Making sense of the MLS expansion draft

Making sense of the MLS expansion draft

Published Nov. 25, 2010 9:22 p.m. ET

The expansion Portland Timbers and Vancouver Whitecaps bypassed the high price tags and big names in favor of bargains, long-shots and, in some cases, proven starters with reasonable sticker prices in Wednesday’s MLS Expansion Draft.

What we didn’t know was that the Timbers and Whitecaps were only just beginning to make moves. The Pacific Northwest rivals followed up the expansion draft with a half dozen trades that shook up the league and produced the busiest trade day in league history.

The expansion teams passed on the likes of Juan Pablo Angel, Guillermo Barros Schelotto and Blaise Nkufo -- Designated Players with tempting resumes but scary salaries. They also passed on MLS veterans like Jimmy Conrad and Pat Onstad, choosing instead for younger and cheaper alternatives, as well as players they targeted for trades.

How good did the class of 2011 make out?


Here is a closer look at what Portland and Vancouver were able to do on MLS Expansion Draft Day, and which MLS teams had the best and worst days.


Best Pick - Dax McCarty: The Timbers took FC Dallas midfielder Dax McCarty, widely regarded as the best value in the draft, and traded him for D.C. United left back Rodney Wallace, a dynamic fullback who could partner with former college teammate Jeremy Hall on the left flank.

Worst Pick - Jordan Graye: He was the ninth pick for the Timbers, but Graye was a head-scratcher considering all the talent still available. Got loads of playing time on terrible D.C. United team and while he’s definitely a good athlete, he proved to still be unreliable to start for a good team. Jon Leathers would have been a better pick and went to Vancouver immediately after Graye was drafted.

Sleeper - Peter Lowry: A natural goal-scoring midfielder who has never quite gotten a real chance to shine in Chicago, Lowry has produced five goals in 20 starts over the past two years after leading the Fire reserve team in goals in 2008. Spencer was a prolific goal-scoring midfielder in his day so he’ll be happy to have added Lowry to a roster that also includes USSF D-2 Golden Boot winner Ryan Pore.

Biggest question mark: Were Robbie Findley and Jonathan Bornstein worth the gamble? We won’t know the answer to this until next summer, when we will know if Portland was able to lure either U.S. World Cup veteran back to MLS. Bornstein is set to join Mexican club Tigres in January while Findley has European aspirations. If neither returns, Portland could regret missing out on some useful talent. If one or both return and play for Portland, John Spencer will look like a genius.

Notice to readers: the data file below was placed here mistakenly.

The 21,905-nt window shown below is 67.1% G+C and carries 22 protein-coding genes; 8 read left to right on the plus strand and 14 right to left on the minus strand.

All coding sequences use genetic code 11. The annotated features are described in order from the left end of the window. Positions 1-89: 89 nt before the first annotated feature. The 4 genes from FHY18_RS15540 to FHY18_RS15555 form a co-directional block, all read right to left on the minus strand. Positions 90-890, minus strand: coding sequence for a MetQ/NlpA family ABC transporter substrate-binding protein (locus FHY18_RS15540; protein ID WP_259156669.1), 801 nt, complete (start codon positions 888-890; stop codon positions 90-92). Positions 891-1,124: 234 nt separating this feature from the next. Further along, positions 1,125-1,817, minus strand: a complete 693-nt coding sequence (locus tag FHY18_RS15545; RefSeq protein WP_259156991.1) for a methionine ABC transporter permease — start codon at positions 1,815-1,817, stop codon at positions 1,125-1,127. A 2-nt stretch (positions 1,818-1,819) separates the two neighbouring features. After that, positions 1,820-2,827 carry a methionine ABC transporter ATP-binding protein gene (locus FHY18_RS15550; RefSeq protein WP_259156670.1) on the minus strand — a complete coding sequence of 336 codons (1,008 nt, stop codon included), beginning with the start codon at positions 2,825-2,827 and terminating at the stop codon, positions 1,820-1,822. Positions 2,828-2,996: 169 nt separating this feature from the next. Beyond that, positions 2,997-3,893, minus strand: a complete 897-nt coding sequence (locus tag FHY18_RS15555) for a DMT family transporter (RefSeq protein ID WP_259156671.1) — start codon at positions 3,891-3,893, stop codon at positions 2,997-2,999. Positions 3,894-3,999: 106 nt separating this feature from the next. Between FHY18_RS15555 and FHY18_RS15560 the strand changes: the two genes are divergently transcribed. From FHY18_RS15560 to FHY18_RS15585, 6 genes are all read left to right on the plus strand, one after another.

Biggest remaining need: A veteran presence in central defense will be on Spencer’s off-season shopping list, as will a playmaking midfielder. Portland could go after one of the blue-chip goalkeepers in the draft to battle Steve Cronin, but going after a top right back will also be tempting. With only USSF Division 2 forwards on the roster, the Timbers could be tempted to bring in a big-ticket striker as a Designated Players.


Best Pick - Joe Cannon: There were several goalkeepers available, but Cannon is a proven veteran with something to prove after an injury-hit season in San Jose.

Worst Pick - Shea Salinas: Some Philadelphia fans will argue that Salinas as one of Vancouver’s best picks, but much like San Jose fans before them, Philly fans fell for Salinas’ flash and potential. Vancouver took the speedster ahead of a more promising prospect in Collen Warner, or a more proven veteran in Arturo Alvarez.

Sleeper - John Thorrington: Injuries sidelined Thorrington for most of 2010, but when healthy he can be one of the most underrated players in MLS.

Biggest question mark: Who will Vancouver sign to be the goal scorer? The Whitecaps drafted three strikers and promptly traded all three away the same day. Atiba Harris can play forward but is certainly not the target player/goal provider the team needs.

Biggest remaining need: Forward and centerback are clear needs for the Whitecaps, who happen to hold the top pick in the 2011 MLS Draft. Akron’s Darlington Nagbe and Indiana’s Will Bruin could give Vancouver a good young forward to build around.


Real Salt Lake: Not only did RSL not lose highly-regarded Collen Warner, or veteran midfielders like Andy Williams and Ned Grababoy, the club also landed veteran winger Arturo Alvarez.

Colorado Rapids: The Rapids not only get back Anthony Wallace after losing him in the expansion draft, but the newly-minted MLS Cup champions added a dangerous winger in Sanna Nyassi.

D.C. United: Yes, D.C. dealt away Rodney Wallace, and lost Jordan Graye, but the club was in desperate need of a difference-making central midfielder and landed on Dax McCarty.


FC Dallas: The MLS Cup finalists really made a disaster of expansion draft day. First, the club left McCarty unprotected rather than dealing him before the expansion draft. Then, when it had a chance to pull back a starter like Atiba Harris, Dallas pulled back Daniel Hernandez. The result? Vancouver pounced on Harris, leaving Dallas down two starters.

Columbus: The Crew head into this off-season in rebuilding mode and that project took a big hit after losing two players who figured to be building blocks in Eric Brunner and Adam Moffatt. Columbus may have also blundered by pulling back Kevin Burns instead of Moffatt.

Seattle: The Sounders figured to lose two starters in the expansion draft, but losing Nathan Sturgis and Sanna Nyassi still hurt. Sigi Schmid protected Michael Fucito over Nyassi so the Sounders can’t be too upset given their decision.

Ives Galarcep is a senior writer for covering Major League Soccer and the U.S. national team.